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Midlands nurse faces being struck off for relationship

  • 6 Comments

A Midlands nurse faces being struck off for “breaching a fundamental tenet” of her profession and having sex with a mental health patient in her care.

Wendy McClure, 43, from Blackwell, Bromsgrove, was assigned to the patient when she started a sexual relationship between July and September 2009, a disciplinary hearing was told this week.

She admitted a Nursing and Midwifery Council misconduct charge of having a sexual relationship with a patient while working at Worcestershire Mental Health Partnership NHS Trust.

Ms McClure was sacked for gross misconduct in February 2010 following an investigation by the mental health trust. She was reinstated following an appeal, but was handed a final written warning and given a non-medical job that did not involve contact with patients.

Trust bosses are now considering offering her a phased return to medical nursing work, with supervision, the council heard.

Ms McClure, who did not attend the hearing, wrote that her judgement had become clouded owing to stress.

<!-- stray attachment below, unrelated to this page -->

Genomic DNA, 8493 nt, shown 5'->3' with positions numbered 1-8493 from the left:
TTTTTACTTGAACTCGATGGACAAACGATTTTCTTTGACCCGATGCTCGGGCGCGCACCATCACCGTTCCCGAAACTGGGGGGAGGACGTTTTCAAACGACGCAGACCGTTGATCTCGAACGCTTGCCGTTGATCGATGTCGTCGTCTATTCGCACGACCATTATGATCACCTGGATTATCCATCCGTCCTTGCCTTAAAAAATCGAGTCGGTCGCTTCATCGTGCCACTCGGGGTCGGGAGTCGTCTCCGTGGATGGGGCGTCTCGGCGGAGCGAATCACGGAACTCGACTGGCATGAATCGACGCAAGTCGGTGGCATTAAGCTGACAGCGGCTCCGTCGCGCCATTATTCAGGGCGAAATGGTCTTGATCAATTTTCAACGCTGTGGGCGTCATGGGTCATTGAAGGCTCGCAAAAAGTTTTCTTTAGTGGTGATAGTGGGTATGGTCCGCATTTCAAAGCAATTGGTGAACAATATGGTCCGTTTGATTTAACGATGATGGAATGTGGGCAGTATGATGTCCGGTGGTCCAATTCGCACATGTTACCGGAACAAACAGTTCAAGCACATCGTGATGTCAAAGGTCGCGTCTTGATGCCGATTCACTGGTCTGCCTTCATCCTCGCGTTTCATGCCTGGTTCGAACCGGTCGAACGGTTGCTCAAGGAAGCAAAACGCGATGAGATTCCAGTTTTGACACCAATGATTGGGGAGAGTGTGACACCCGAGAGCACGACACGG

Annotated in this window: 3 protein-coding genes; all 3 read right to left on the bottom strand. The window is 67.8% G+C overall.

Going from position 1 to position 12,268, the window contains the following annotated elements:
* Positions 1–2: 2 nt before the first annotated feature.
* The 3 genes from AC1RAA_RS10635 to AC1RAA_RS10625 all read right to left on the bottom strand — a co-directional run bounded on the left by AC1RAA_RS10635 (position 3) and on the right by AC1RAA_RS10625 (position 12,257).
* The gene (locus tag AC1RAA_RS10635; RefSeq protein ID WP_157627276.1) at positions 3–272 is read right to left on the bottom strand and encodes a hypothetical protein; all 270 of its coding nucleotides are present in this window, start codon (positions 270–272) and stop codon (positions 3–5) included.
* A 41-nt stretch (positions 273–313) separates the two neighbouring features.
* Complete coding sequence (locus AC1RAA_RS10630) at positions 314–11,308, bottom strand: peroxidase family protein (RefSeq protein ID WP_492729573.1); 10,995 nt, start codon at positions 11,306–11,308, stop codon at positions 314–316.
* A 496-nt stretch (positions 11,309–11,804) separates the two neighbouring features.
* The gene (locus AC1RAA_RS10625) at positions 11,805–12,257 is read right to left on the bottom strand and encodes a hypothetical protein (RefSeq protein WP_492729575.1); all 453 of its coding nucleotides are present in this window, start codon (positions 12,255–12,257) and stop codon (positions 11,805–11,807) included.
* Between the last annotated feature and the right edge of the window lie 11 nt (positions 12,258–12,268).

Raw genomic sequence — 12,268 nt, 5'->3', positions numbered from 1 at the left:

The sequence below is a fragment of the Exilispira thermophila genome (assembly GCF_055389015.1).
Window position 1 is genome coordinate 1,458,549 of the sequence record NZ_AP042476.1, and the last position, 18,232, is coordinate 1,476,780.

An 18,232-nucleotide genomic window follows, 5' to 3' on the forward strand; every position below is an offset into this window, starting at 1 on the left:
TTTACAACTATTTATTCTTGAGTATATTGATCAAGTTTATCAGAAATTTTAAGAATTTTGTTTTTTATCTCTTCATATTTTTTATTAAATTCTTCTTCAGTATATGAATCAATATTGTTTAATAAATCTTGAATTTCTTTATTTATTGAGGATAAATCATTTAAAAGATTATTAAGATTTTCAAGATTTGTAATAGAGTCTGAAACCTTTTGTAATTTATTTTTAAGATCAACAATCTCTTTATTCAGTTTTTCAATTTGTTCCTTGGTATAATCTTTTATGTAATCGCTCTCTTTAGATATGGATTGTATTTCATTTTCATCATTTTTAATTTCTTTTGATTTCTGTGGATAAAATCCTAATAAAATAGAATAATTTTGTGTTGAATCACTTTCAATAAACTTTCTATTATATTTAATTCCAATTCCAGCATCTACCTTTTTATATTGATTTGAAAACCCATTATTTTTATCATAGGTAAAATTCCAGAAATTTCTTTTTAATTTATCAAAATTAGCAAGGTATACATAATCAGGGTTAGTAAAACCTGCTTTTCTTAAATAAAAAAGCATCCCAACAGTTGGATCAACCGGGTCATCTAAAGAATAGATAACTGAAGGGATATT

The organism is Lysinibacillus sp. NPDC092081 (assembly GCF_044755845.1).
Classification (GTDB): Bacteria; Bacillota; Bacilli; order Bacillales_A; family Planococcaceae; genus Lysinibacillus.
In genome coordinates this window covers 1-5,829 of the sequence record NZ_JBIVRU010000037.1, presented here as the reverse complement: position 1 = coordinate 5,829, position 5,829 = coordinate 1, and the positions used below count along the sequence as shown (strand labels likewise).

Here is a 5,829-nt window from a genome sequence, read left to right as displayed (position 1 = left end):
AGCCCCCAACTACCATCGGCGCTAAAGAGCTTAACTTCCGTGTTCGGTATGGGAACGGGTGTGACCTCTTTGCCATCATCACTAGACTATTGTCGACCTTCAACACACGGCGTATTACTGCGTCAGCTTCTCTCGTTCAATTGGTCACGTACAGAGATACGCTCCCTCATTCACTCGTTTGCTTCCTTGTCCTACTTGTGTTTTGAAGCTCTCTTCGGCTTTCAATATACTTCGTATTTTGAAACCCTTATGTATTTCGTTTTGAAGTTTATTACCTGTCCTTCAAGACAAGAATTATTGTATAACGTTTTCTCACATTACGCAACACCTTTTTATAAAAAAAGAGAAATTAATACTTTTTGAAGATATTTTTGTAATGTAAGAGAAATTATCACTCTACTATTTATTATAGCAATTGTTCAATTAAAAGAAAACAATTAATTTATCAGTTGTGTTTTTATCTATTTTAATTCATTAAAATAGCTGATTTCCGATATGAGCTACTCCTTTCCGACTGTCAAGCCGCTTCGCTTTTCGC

An NMC spokesman said: “The panel is not satisfied that McClure has demonstrated full insight into the seriousness of her misconduct and, in particular, the extent of the damage which her sexual relationship is likely to have inflicted on the vulnerable patient concerned.

“The revelation of her relationship to her employers was only made several weeks after she had received advice from colleagues, in whom she had confided, that her relationship was unprofessional, and only after the patient threatened that he would report her to the trust.”

  • 6 Comments

Readers' comments (6)

  • The patient was in a vulnerable position i assume SVA is in place?

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  • We all know the rules - which are there for a reason - to protect the patient and to be seen to be protecting the patient.

    Nonetheless, if the Nurse now recognises she was in error and safegaurds are in place - it is surely right she be given another chance.

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  • Steve Williams

    Anonymous | 20-Jan-2012 12:22 pm

    'The patient was in a vulnerable position. I assume SVA is in place?'

    Excuse my ignorance - but what is an SVA?

    I am truly asking - not taking the piss.

    and

    Anonymous | 20-Jan-2012 6:55 pm

    "We all know the rules - which are there for a reason - to protect the patient and to be seen to be protecting the patient."

    Yup, those are rules and in basic Registed Mental Nurs. (RMN) training 101. It was reiterated time and time again...

    "It is Okay to feel you have 'empathy' with a patient - perhaps even 'sympathy' with them but never enter into anything which may construed, at best, as a personal relationship, or at worst a sexually intimate one.

    She's 43 - it's not as though she's some timorous wee teenager.

    If she's a 43 year-old RMN then she attended the same sort of lectures that I did in that time-frame.